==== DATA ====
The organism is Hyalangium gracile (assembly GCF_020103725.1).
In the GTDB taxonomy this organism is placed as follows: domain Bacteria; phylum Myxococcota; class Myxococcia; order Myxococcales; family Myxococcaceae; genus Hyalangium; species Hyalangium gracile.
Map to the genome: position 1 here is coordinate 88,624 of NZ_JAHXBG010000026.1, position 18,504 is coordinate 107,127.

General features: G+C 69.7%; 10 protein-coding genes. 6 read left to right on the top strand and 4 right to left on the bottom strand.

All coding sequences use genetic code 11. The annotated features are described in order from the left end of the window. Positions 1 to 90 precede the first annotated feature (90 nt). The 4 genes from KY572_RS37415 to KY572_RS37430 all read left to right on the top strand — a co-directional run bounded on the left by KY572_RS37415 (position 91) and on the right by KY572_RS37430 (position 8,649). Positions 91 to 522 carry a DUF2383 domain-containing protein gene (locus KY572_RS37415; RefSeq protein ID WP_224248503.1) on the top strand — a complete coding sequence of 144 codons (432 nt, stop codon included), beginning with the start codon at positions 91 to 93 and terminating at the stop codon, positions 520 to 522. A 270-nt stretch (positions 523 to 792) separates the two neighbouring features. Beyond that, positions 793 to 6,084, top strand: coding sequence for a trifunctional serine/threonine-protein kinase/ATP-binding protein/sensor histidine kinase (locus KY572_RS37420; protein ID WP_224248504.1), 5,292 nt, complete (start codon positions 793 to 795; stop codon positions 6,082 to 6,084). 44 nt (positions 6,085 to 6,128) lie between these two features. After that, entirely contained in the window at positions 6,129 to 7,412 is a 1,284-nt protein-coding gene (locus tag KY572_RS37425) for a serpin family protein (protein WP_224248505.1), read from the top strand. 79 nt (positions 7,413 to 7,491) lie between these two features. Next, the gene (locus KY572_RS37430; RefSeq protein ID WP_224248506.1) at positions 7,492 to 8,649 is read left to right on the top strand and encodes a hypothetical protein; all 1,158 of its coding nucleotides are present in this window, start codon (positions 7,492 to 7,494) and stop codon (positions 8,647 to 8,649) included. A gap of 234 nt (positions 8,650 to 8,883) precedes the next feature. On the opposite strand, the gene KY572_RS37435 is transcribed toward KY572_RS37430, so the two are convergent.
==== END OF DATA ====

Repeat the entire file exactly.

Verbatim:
The organism is Hyalangium gracile (assembly GCF_020103725.1).
In the GTDB taxonomy this organism is placed as follows: domain Bacteria; phylum Myxococcota; class Myxococcia; order Myxococcales; family Myxococcaceae; genus Hyalangium; species Hyalangium gracile.
Map to the genome: position 1 here is coordinate 88,624 of NZ_JAHXBG010000026.1, position 18,504 is coordinate 107,127.

General features: G+C 69.7%; 10 protein-coding genes. 6 read left to right on the top strand and 4 right to left on the bottom strand.

All coding sequences use genetic code 11. The annotated features are described in order from the left end of the window. Positions 1 to 90 precede the first annotated feature (90 nt). The 4 genes from KY572_RS37415 to KY572_RS37430 all read left to right on the top strand — a co-directional run bounded on the left by KY572_RS37415 (position 91) and on the right by KY572_RS37430 (position 8,649). Positions 91 to 522 carry a DUF2383 domain-containing protein gene (locus KY572_RS37415; RefSeq protein ID WP_224248503.1) on the top strand — a complete coding sequence of 144 codons (432 nt, stop codon included), beginning with the start codon at positions 91 to 93 and terminating at the stop codon, positions 520 to 522. A 270-nt stretch (positions 523 to 792) separates the two neighbouring features. Beyond that, positions 793 to 6,084, top strand: coding sequence for a trifunctional serine/threonine-protein kinase/ATP-binding protein/sensor histidine kinase (locus KY572_RS37420; protein ID WP_224248504.1), 5,292 nt, complete (start codon positions 793 to 795; stop codon positions 6,082 to 6,084). 44 nt (positions 6,085 to 6,128) lie between these two features. After that, entirely contained in the window at positions 6,129 to 7,412 is a 1,284-nt protein-coding gene (locus tag KY572_RS37425) for a serpin family protein (protein WP_224248505.1), read from the top strand. 79 nt (positions 7,413 to 7,491) lie between these two features. Next, the gene (locus KY572_RS37430; RefSeq protein ID WP_224248506.1) at positions 7,492 to 8,649 is read left to right on the top strand and encodes a hypothetical protein; all 1,158 of its coding nucleotides are present in this window, start codon (positions 7,492 to 7,494) and stop codon (positions 8,647 to 8,649) included. A gap of 234 nt (positions 8,650 to 8,883) precedes the next feature. On the opposite strand, the gene KY572_RS37435 is transcribed toward KY572_RS37430, so the two are convergent.